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New York Ban on Sugary Drinks Struck Down

New York City Mayor Michael Bloomberg did not get his way this week.  In a scathing opinion, Justice Milton Tingling of the New York Supreme Court struck down the Mayor’s ban on the sale of “sugary drinks” in containers larger than 16 ounces at restaurants, theaters, and food carts.

Mayor Bloomberg pushed the ban’s enactment because of what he considers to be an obesity epidemic among New York City residents that affects the public health.   The petitioners challenging the ban asserted that ban did not address the Mayor’s concerns because re-fills and multiple purchases of 16 ounce beverages were not prohibited and the ban only targeted certain sugary drinks, like soda, but not, for example, alcoholic beverages, lattes, milk shakes, and frozen coffees.  The petitioners also argued that because the ban only applied to certain establishments, if a consumer could not buy a sugar drink larger than 16 ounces at one establishment, chances are the consumer would go next door to another establishment that was not subject to the ban.

In striking down the ban, Justice Tingling held that the Board of the NYC Department of Health & Mental Hygiene, which promulgated the “Portion Cap Rule,” did not have authority to enact it.  Justice Tingling reasoned the Board lacked authority for a variety of reasons.  For example, he stated that the ban was not based upon concerns related to its stated purpose, but was based upon other factors, such as political or social concerns.  He also stated that although the Board can supervise and regulate the food supply when the city is facing eminent danger due to disease, it did not have the authority to limit or ban a legal item under the guise of controlling chronic disease.  He also reasoned that the Board “completely trespassed over territory that is properly under the jurisdiction of the legislature.”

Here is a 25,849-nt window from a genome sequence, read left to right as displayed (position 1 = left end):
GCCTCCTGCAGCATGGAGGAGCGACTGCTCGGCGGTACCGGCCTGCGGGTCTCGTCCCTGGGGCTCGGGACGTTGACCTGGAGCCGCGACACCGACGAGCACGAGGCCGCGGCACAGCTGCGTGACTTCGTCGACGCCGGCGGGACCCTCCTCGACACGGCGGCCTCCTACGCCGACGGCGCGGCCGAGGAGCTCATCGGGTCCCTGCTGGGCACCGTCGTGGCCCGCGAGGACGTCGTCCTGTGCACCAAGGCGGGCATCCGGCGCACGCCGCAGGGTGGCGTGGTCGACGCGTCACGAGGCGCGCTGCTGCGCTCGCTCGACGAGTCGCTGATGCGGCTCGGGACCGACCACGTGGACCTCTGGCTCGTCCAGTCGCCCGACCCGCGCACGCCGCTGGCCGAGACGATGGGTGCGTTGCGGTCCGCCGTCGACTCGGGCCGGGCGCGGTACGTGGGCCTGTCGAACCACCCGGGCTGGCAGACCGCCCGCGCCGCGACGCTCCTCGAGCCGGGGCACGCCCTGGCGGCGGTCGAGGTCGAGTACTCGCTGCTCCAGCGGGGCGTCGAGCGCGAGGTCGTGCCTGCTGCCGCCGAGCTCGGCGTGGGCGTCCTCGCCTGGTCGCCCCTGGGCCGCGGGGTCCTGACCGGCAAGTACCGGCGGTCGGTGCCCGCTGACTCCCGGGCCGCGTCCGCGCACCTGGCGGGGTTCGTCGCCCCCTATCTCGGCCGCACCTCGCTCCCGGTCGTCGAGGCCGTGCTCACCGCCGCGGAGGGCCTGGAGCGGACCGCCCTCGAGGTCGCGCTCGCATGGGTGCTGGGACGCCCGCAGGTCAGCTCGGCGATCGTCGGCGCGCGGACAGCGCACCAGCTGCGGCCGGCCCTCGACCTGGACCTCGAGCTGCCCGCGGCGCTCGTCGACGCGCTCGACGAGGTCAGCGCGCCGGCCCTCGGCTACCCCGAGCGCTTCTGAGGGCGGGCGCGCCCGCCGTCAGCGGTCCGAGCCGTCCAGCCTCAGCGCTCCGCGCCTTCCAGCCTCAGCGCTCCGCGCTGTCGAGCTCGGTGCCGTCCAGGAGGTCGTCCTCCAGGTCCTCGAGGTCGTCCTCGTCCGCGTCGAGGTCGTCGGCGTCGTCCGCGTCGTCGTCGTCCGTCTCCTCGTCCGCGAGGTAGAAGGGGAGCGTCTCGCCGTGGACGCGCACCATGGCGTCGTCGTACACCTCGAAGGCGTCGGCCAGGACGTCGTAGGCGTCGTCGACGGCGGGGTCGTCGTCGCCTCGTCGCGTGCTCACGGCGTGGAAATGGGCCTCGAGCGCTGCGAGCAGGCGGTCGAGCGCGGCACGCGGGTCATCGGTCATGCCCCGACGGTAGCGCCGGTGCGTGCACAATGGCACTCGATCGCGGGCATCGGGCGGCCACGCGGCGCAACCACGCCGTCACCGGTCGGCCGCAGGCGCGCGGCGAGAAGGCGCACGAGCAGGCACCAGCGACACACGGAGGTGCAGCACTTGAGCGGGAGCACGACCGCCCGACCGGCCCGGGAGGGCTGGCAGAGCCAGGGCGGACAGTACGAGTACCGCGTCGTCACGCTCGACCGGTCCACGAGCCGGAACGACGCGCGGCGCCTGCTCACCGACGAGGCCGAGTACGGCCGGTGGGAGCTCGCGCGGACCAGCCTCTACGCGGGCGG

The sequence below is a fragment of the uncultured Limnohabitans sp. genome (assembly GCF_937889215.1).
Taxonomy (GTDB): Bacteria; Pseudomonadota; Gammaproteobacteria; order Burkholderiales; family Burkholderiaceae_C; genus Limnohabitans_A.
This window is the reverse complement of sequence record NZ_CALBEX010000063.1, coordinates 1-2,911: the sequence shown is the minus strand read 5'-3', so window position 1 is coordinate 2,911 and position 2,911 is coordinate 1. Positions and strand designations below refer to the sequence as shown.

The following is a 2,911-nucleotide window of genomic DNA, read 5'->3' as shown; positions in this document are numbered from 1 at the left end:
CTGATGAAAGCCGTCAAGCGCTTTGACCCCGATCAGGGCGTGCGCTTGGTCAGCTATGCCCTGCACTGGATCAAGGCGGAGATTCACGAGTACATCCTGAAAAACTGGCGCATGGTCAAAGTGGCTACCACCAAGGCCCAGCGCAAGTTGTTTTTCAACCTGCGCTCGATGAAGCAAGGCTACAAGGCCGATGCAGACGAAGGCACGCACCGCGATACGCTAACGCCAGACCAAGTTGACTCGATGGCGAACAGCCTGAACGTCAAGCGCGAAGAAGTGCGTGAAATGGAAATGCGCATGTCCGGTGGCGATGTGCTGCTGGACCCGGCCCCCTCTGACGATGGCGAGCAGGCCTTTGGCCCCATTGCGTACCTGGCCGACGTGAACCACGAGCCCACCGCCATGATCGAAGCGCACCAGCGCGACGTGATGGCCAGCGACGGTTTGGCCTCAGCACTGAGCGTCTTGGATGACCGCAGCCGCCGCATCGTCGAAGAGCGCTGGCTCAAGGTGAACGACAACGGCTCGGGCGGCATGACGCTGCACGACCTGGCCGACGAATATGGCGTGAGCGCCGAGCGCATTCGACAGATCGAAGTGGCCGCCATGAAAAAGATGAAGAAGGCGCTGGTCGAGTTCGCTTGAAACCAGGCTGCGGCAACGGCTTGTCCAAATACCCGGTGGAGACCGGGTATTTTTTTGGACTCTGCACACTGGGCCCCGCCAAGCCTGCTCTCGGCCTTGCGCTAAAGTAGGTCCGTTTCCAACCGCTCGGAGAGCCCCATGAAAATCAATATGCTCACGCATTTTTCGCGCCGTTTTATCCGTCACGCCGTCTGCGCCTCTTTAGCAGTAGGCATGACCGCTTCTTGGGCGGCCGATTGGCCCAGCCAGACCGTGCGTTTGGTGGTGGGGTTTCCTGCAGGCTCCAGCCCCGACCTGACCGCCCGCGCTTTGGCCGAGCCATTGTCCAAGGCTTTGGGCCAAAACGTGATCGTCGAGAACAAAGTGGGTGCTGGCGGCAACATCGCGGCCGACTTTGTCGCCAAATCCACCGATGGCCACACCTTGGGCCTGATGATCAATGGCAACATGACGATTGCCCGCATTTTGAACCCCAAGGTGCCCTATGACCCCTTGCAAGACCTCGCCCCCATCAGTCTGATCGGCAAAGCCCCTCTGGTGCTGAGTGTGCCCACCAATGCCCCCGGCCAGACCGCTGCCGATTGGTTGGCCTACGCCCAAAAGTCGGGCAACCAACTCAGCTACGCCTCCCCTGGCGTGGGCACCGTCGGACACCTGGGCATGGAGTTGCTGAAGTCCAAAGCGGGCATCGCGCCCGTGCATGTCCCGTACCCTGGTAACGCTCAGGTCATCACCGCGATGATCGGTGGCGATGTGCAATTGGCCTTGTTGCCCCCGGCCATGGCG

Justice Milton also held that the ban was arbitrary or capricious because it lacked a reasonable basis.  He stated:

The simple reading of the Rule leads to the earlier acknowledged uneven enforcement even within a particular City block, much less the City as a whole.  Furthermore . . .  the loopholes in this Rule effectively defeat the stated purpose of the Rule.  It is arbitrary and capricious because it applies to some but not all food establishments in the City, it excludes other beverages that have significantly higher concentrations of sugar sweeteners and/or calories on suspect grounds, and the loopholes inherent in the Rule, including but not limited to no limitations on re-fills, defeat and/or serve to gut the purpose of the Rule.

Mayor Bloomberg said that he intends to appeal the decision because he believes it in error.  It is unlikely that he will win on appeal, however, because Justice Tingling’s opinion is well reasoned, in full accord with the precedent, and supported by multiple, independent grounds for decision.



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